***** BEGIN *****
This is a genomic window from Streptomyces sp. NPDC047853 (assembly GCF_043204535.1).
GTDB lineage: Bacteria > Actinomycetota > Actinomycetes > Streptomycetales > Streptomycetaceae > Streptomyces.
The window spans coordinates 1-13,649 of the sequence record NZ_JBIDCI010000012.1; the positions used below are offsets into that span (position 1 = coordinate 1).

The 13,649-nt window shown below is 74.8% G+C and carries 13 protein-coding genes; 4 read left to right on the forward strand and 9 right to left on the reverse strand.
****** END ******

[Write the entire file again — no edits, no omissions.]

This is a genomic window from Streptomyces sp. NPDC047853 (assembly GCF_043204535.1).
GTDB lineage: Bacteria > Actinomycetota > Actinomycetes > Streptomycetales > Streptomycetaceae > Streptomyces.
The window spans coordinates 1-13,649 of the sequence record NZ_JBIDCI010000012.1; the positions used below are offsets into that span (position 1 = coordinate 1).

The 13,649-nt window shown below is 74.8% G+C and carries 13 protein-coding genes; 4 read left to right on the forward strand and 9 right to left on the reverse strand.